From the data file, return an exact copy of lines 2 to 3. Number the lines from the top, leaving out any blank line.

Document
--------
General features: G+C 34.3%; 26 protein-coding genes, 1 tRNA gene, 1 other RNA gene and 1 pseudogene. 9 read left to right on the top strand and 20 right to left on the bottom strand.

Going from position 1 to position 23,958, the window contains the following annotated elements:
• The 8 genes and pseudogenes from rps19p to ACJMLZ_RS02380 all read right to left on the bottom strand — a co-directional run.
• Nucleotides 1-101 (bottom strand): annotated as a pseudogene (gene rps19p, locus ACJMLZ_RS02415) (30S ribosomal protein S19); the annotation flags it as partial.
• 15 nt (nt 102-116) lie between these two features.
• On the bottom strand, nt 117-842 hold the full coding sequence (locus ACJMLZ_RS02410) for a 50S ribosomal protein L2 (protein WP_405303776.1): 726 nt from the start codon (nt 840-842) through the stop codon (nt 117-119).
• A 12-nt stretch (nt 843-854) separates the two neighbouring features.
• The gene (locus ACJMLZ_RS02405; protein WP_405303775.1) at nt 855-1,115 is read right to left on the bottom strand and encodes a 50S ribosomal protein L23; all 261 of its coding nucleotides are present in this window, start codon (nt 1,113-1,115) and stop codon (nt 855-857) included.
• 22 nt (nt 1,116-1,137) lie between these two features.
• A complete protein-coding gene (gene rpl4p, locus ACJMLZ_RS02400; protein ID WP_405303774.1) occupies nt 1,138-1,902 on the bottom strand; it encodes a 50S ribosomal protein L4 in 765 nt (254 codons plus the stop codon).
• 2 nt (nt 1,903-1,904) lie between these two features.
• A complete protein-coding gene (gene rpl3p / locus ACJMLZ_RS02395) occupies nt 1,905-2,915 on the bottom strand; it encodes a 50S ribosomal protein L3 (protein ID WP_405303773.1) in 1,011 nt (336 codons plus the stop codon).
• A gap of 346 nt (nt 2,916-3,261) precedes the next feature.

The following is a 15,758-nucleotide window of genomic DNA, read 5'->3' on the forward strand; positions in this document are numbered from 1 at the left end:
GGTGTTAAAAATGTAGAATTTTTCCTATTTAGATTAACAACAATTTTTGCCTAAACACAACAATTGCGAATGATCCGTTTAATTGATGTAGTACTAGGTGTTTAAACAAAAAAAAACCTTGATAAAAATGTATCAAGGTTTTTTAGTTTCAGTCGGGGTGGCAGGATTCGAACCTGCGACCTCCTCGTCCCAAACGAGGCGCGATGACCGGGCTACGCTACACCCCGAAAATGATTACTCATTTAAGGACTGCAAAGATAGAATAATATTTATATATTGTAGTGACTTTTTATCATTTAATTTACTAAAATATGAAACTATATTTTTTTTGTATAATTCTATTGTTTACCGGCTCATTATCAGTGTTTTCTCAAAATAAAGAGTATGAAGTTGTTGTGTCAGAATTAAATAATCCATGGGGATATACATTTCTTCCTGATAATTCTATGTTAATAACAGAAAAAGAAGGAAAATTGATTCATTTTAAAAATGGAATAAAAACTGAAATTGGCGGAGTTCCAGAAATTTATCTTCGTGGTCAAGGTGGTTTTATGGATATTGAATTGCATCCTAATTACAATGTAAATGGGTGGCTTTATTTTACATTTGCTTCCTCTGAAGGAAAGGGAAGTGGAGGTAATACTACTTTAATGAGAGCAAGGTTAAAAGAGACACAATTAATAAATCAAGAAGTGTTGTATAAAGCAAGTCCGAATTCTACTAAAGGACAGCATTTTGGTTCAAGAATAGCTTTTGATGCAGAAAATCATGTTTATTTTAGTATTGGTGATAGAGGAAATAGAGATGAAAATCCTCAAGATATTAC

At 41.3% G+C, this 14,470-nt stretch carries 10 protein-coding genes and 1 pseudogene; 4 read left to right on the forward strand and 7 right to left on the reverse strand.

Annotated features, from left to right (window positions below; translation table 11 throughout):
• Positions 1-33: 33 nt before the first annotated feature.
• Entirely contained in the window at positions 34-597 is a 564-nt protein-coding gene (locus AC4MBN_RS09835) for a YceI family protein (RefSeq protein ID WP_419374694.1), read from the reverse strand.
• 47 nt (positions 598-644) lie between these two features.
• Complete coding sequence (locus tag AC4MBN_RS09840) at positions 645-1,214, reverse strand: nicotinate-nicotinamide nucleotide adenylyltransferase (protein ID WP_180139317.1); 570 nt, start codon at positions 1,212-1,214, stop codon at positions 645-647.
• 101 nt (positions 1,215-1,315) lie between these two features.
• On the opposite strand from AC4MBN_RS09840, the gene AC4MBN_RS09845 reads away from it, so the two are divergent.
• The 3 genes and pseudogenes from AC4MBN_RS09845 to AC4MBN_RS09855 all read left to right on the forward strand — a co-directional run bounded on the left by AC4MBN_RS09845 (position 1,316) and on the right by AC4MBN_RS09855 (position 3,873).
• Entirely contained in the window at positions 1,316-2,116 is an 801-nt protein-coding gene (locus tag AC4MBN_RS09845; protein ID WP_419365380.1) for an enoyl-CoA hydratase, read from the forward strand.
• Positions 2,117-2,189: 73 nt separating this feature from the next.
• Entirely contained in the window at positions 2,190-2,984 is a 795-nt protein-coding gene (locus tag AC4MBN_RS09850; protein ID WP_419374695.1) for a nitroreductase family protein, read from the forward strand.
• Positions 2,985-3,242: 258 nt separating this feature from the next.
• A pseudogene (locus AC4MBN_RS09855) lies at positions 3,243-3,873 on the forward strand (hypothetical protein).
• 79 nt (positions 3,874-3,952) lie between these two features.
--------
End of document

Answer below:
Going from position 1 to position 23,958, the window contains the following annotated elements:
• The 8 genes and pseudogenes from rps19p to ACJMLZ_RS02380 all read right to left on the bottom strand — a co-directional run.